Steve Jobs didn’t finish college. That sentence is used as a defense when people say that college doesn’t matter when it comes to getting a job. Steve Jobs didn’t go to college. Steve Jobs was successful. Steve Jobs didn’t go to college and was successful Therefore, college is not needed to be successful. It’s a smart logic. Bill Gates didn’t finish college. Michael Dell, the guy who created the Dell computer, he didn’t finish college. Richard Branson didn’t. It’s all right here. See. Proof. Going to college does not mean you’ll get a job. There are no promises. Why do people spend so much money to go to college when so many people (the list has 15 people) either didn’t go or didn’t finish and they are mad rich! What’s the point of college? It doesn’t matter when it comes to getting a job, right?
No. It doesn’t.
Intelligence is needed. Skill is needed. Drive is needed. Ability is needed.
Getting a job is all about knowing what you’re talking about, having the skills that the job requires and convincing someone that you can do the job better than the other people that are applying for the job. You don’t need to go to college to gain these things. You can find them other places. Maybe if you look under your mother’s couch. Maybe if you sit in your room and play “World of Warcraft” all day, you’ll find them. Maybe if you work at that crappy job, making that crappy pay, and if you work that long enough, someone will walk in a say, “Hey, you? Yes, you. The guy doing that really crappy job making not much money. Yes, you. Why don’t you come work for me making all the money? Yes, all of it. Because, just by seeing you there, I know you have what it takes. I bet you didn’t even go to college, did you? I didn’t think so.”
If you want a really nice job, and make all the money, you need the skill to do it. College happens to be the place to find and acquire those skills. With it comes the degree, the tangible proof (they give you a diploma) that you have those skills. When I was applying for teaching jobs, there was no end to the amount of times I had to send my transcripts and reference letters to would-be employers. Countless times. They needed to see that I was who I said I was, that I did the things that I said I did.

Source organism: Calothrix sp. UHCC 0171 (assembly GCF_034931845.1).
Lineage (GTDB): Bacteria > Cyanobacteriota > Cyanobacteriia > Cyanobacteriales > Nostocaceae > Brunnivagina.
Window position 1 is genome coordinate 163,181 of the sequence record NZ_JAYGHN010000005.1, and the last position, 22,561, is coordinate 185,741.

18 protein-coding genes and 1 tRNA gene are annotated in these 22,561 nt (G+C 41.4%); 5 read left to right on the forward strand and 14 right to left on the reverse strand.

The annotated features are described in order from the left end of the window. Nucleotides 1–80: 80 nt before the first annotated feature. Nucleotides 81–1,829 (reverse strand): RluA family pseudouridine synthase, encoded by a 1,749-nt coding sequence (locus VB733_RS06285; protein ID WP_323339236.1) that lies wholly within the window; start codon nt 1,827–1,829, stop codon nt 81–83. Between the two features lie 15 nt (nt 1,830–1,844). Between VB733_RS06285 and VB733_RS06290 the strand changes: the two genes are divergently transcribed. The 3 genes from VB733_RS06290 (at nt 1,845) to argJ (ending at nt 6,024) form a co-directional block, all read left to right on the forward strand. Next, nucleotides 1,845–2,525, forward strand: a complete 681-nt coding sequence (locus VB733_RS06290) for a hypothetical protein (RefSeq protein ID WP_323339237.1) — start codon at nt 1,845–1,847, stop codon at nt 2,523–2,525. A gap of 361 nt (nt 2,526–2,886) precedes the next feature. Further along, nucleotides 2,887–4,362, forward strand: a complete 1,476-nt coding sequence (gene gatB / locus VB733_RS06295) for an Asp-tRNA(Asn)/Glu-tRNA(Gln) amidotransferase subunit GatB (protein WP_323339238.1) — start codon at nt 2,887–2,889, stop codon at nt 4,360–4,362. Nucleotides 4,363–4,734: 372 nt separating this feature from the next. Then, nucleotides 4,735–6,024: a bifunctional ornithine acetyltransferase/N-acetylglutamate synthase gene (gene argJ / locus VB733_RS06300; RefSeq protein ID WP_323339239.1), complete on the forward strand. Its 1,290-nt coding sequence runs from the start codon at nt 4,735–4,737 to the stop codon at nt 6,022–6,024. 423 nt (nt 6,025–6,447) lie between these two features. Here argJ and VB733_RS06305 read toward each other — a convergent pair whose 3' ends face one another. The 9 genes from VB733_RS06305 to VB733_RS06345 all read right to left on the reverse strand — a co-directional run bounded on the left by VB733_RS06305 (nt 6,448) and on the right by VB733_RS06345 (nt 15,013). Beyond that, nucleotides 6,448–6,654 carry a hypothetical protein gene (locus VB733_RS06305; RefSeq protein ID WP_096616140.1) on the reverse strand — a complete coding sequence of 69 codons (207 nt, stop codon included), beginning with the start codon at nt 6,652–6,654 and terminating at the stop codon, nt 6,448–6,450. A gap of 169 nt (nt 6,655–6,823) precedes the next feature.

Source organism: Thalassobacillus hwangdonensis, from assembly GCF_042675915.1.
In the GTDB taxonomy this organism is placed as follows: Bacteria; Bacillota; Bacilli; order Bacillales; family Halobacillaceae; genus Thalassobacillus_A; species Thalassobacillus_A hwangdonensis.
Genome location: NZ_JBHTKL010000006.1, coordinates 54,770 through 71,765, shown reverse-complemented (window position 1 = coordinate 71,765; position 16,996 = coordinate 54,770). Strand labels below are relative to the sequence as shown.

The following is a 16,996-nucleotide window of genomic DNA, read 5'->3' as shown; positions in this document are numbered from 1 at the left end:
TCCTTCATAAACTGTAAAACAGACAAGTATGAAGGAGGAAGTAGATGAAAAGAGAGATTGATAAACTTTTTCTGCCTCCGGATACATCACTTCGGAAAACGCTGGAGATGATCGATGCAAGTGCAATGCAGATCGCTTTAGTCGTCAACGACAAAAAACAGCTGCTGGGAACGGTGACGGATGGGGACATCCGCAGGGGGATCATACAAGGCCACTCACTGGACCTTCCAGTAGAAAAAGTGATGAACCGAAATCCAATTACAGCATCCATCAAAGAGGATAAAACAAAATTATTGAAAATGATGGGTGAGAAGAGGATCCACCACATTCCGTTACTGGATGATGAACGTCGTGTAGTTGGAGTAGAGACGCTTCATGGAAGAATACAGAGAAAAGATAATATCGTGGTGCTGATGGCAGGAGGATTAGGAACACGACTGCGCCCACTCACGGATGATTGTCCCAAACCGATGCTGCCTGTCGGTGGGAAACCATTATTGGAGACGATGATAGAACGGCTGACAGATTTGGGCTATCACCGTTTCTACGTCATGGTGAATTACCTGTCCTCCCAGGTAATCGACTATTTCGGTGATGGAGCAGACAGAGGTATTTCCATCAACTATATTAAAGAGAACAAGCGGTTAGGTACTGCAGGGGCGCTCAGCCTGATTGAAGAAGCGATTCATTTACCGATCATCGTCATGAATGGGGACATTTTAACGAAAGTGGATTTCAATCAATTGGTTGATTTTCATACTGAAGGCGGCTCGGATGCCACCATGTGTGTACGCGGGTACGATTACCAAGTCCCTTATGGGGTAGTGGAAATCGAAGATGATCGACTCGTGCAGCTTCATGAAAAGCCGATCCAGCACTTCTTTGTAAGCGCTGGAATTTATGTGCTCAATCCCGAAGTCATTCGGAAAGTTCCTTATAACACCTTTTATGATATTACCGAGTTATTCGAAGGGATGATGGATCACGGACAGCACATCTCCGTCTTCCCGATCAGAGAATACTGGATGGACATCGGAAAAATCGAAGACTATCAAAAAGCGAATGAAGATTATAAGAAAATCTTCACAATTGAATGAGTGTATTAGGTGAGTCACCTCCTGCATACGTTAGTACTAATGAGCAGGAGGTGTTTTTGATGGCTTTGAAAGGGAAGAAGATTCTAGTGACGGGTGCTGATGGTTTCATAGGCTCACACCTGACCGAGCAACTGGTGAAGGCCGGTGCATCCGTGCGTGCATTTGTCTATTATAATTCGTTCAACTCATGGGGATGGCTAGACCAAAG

True, this is some bullshit. You have to pay money to gain the proof needed to get the job you want. If you went to college for business, and took all the business classes and made all the “As” and never worked hard and didn’t learn anything, why should you have to pay money for the diploma that says you know what you know you already know? The reason is that employers don’t have the technology to rip open your skull and peer into your brain to see what you have knowledge of. Even if they did, it probably wouldn’t be cost effective.
I’m very much for personal responsibility, oddly. If you think you don’t need college to get a great job, by all means, don’t go. But, half the time, it feels like more of an excuse not to go to college than a logical, thought out reason. It’s like saying that you don’t need friends to have a good time, then you sit in your room on Friday night eating ice cream and watching re-runs of “Fringe” trying to convince yourself you’re having a good time. That metaphor was pushing it, but you get the point.